No man or woman of her time exemplified the belief in the promise of freedom and the promise of God’s faithfulness than Harriet Tubman. Her contributions to her country extended far beyond the heroic act of leading her people from slavery to freedom, time and again. For these acts she became known historically and in popular culture as, the “Moses of her people”. Much of America and the world have treated Harriet Tubman as an unsung hero. Not purposely, but rather from not knowing the true grit and renaissance quality of the totality of her life. Harriet Tubman’s compassion and indomitable spirit lives through her gift to America and the world at the Harriet Tubman Home site.
People often mention Harriet Tubman when speaking about the heroes who looked Slavery in the eye and conquered it. While it is factually correct it gives short shrift to the life Harriet Tubman, as a testimony of faith and the idea of good conquering evil.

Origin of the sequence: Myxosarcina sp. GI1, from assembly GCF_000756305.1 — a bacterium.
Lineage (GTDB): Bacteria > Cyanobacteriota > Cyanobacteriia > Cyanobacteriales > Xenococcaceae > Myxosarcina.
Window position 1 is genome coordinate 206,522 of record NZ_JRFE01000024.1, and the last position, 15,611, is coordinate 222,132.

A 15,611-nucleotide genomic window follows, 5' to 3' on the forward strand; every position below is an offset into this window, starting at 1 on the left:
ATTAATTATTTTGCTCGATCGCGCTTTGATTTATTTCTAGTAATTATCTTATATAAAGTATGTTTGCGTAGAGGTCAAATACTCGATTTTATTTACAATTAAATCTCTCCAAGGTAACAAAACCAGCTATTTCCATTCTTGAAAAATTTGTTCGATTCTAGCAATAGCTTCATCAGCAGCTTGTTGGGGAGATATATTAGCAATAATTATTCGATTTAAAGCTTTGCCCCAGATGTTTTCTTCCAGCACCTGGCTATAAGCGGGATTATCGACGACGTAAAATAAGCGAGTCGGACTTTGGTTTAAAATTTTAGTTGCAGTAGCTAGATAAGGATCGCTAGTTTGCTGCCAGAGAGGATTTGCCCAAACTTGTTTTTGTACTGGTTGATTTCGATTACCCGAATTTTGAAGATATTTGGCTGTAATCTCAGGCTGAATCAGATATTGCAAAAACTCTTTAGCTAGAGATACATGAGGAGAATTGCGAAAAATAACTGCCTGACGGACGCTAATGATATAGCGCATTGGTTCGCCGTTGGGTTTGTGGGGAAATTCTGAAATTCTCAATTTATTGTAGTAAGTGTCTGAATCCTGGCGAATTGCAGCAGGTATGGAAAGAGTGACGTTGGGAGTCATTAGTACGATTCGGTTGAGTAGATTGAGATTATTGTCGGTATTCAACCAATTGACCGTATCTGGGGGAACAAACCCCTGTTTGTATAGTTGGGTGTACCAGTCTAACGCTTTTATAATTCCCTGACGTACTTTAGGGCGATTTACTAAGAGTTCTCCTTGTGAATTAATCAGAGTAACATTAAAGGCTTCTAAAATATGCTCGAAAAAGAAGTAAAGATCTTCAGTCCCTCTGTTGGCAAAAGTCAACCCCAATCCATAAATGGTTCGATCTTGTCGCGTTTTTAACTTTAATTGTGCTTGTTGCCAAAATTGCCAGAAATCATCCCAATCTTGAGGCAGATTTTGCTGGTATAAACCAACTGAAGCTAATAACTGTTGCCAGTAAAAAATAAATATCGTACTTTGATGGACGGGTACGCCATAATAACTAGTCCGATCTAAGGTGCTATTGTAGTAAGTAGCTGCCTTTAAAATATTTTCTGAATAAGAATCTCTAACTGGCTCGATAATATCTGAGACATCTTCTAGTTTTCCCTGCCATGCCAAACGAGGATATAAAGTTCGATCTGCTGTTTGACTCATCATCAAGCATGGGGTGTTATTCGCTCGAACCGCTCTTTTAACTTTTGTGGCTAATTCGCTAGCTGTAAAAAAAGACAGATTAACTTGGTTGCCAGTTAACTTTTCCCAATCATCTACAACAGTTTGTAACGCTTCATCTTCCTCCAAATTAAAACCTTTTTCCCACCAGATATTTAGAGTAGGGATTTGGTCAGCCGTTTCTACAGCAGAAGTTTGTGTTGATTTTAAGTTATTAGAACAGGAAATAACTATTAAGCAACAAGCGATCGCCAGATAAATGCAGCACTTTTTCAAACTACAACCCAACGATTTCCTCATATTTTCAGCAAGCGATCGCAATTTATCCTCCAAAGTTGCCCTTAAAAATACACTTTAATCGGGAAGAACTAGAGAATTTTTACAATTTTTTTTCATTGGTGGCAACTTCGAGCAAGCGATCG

Though she was born black, female and a slave with physical ailments and frailties, she never allowed that to hinder her from pursuing her dream of freedom. After her own escape to freedom was behind her, Harriet Tubman made numerous trips south, to rescue family members and enslaved individuals. Leading them on the Underground Railroad and never losing a passenger she had the courage to believe in and seek America’s promise. For her bravery and cunning, Tubman has become an international icon. During the Civil War, Tubman rendered invaluable service to the Union Army as a spy, scout and hospital nurse. After the war, her friend William H. Seward, Lucretia Mott, and others encouraged her to settle in Auburn, where she started a home for aged blacks, which visitors now tour.
FEBRUARY 1 – OCTOBER 31
Tuesday – Friday 10am – 4pm
Last tour starts at 3pm
Saturday 10am – 3pm
Last tour starts at 2pm
Tours begin at the TOP of each HOUR
$3.00 Senior & College Students
$1.50 Youth 5 – 17yrs.
NOVEMBER 1 – JANUARY 31
By Appointment Only
Visit Harriet Tubman Home website.